Enescu regarded himself a composer first and foremost and considered it a kind of curse to be regarded as a violin virtuoso. He studied composition with Fauré and Massenet, with Boulanger and Ravel as classmates. He was a fine cellist – allegedly able to give ‘a first-rate account of Lalo cello concerto’, although he would only play the cello publicly in a string quartet, not as a soloist. Pablo Casals proclaimed him “the greatest musical phenomenon since Mozart.” As a conductor, he was even considered for the position as Toscanini’s successor at the New York Philharmonic. He had a voice that once enabled him to substitute for a bass singer in rehearsals while conducting the third act of Wagner’s Siegfried, singing the role of Wotan from his podium. In addition, he had an extraordinary memory – he could sit down at the piano and play from any point in a Beethoven symphony, Wagner’s Ring Cycle or Stravinsky’s Rite of Spring. Alfred Cortot claimed that Enescu was a better pianist than he himself was.
Enescu’s versatility makes him a titan among violinists in my view … and on top of that comes my pride at sharing a birthday with him! His playing was aristocratic, full of purity and nobility, yet there was also an edge of temperament, even wildness that adds a unique allure to his playing. He was taught to play by roaming lăutaris, gypsy musicians, in his home village in rural Romania, and that would forever characterise his playing. Yehudi Menuhin, who studied with Enescu, said that: “For me, Enescu will remain one of the true wonders of the world. His strong roots and his noble spirit come from his own country, a country with no match in beauty.”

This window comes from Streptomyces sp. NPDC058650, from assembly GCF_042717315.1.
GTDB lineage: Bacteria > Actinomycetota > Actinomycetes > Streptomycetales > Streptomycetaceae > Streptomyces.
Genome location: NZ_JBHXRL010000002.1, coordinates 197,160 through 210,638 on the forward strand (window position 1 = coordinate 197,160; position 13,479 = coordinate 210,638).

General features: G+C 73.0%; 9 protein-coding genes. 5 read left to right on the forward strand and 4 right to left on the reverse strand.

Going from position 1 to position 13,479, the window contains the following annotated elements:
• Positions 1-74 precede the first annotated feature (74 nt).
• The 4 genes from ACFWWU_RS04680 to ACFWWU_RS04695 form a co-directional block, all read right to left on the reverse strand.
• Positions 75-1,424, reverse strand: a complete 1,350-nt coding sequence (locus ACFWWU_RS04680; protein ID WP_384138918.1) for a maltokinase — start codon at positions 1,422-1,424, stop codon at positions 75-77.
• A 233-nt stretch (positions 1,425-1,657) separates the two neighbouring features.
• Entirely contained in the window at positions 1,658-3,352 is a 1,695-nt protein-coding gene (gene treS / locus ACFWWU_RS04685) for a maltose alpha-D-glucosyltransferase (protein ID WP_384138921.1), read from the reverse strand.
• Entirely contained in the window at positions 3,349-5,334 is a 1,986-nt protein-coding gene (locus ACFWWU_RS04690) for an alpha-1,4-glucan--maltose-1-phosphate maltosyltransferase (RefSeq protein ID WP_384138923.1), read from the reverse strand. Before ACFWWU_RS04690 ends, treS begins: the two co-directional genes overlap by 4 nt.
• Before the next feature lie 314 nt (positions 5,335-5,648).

What place does chamber music hold in your life?
Chamber music is like a vitamin injection to me. It creates a healthy balance to include festivals and chamber music projects on a regular basis. My choice of ‘desert island’ music would definitely be a chamber work of some kind – and if I had to choose one single piece to play on a desert island, I would probably bring along Enescu’s Octet.
Enescu started working on it aged only 17, one year older than Mendelssohn was when writing his famous octet, but it took him a year-and-a-half of painstaking work to complete it. As he later recalled: “No engineer launching his first suspension bridge across a river can have agonised more than I did as I gradually filled my manuscript paper with notes!” When he completed the work in 1900, the prestigious concert promoter Edouard Colonne agreed to programme the piece but unfortunately, the players were not up to the task and the piece ended up being judged “too incomprehensibly modernistic”. Much to Enescu’s bitter regret the premiere was cancelled after five rehearsals! The premiere finally took place nearly a decade later, in 1909, with the composer conducting.
It is symphonically-conceived, fantastique work – “as one would imagine chamber music by Berlioz”, according to Enescu. It offers equal challenges to all the musicians involved, both as soloists and as ensemble-players, which makes it such an adventure and so rewarding to perform. It meant the world to me to gather together some truly great and very dear colleagues of mine for this recording.